I am determined to see Lorca´s summer home in Granada. But each time I go, it is closed. A group of feral cats congregate outside, being fed by a kind young man who explains to me that the house is only open at specific times, and I should return at the right time. The next morning, I get up early and walk there. And this time, it's open. ¨You're lucky,¨ the museum assistant told me, as I showed up early morning to see the house. ¨This house is meant to be seen in the sunlight.¨ And sure enough the sun poured in through the windows, highlighting the simple living room which still contains the original furniture when the Garcia Lorca family had used it as a summer home. Paintings done by obscure artists hung on the walls. Who is the artist, I ask. Oh, a friend of the family, the assistant dismisses. Not important. And yet, despite his obscure status, the painter had inspired the young Lorca.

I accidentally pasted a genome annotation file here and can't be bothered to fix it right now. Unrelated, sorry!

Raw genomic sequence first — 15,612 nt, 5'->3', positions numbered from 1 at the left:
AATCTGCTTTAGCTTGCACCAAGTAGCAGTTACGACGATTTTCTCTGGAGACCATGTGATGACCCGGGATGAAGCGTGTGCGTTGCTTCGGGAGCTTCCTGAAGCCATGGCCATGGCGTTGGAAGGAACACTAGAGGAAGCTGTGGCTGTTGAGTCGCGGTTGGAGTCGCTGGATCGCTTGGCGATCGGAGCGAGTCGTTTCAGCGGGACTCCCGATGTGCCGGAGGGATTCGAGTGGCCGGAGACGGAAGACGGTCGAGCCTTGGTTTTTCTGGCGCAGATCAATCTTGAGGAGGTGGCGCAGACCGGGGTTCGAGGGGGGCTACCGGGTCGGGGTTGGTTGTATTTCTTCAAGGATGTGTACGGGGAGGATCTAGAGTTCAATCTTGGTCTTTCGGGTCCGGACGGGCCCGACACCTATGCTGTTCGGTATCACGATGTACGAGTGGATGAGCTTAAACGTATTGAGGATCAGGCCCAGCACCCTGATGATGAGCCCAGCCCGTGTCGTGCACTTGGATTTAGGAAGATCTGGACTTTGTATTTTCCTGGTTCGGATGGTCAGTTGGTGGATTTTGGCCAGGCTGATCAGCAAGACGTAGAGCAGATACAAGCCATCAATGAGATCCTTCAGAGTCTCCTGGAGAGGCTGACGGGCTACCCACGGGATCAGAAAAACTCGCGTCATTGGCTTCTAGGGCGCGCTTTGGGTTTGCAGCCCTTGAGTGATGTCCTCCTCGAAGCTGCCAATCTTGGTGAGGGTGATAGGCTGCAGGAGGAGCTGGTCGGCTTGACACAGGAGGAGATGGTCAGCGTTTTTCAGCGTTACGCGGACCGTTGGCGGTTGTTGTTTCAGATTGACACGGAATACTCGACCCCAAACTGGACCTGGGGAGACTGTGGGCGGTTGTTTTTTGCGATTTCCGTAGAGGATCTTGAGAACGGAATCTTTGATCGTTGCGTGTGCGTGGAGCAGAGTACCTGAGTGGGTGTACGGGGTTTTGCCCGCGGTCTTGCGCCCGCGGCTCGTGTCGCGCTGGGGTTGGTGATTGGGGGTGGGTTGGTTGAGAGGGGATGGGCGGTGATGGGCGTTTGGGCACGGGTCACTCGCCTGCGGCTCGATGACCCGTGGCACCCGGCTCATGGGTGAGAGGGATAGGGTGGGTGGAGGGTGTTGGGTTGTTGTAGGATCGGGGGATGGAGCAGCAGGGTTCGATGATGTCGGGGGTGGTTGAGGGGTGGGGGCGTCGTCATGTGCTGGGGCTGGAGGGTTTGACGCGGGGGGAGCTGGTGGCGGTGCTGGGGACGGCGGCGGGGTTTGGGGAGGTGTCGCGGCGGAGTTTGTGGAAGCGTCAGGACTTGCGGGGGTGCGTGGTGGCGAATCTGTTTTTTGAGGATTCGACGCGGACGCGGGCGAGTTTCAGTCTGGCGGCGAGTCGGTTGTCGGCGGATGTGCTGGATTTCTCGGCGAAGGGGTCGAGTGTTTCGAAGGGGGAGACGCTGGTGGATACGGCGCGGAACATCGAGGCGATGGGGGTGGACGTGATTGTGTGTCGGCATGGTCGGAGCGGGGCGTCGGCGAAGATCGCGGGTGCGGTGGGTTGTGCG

I see a small framed painting in a corner which has many signatures. The drawing, explains the museum assistant, has been done by Lorca for a fellow artist, and everybody else has signed it. This sign of a vibrant artistic community which drew upon and thrived upon each others creative work reminded me again that art is a communal activity, and there is no person who is not inspired by his context.
Upstairs, where the parents' bedroom used to be, I see small notebook pages with his magical, playful and spare drawings. Lorca´s special signature, in which he plays with the letters of his own name, interweaving it with weeping suns, vines and faces in profile, is now found everywhere, from fridge magnets to t-shirts. The figures have something about the naive folk art about them, but also the sense of play with profiles which would inspire another Spanish born genius, Picasso.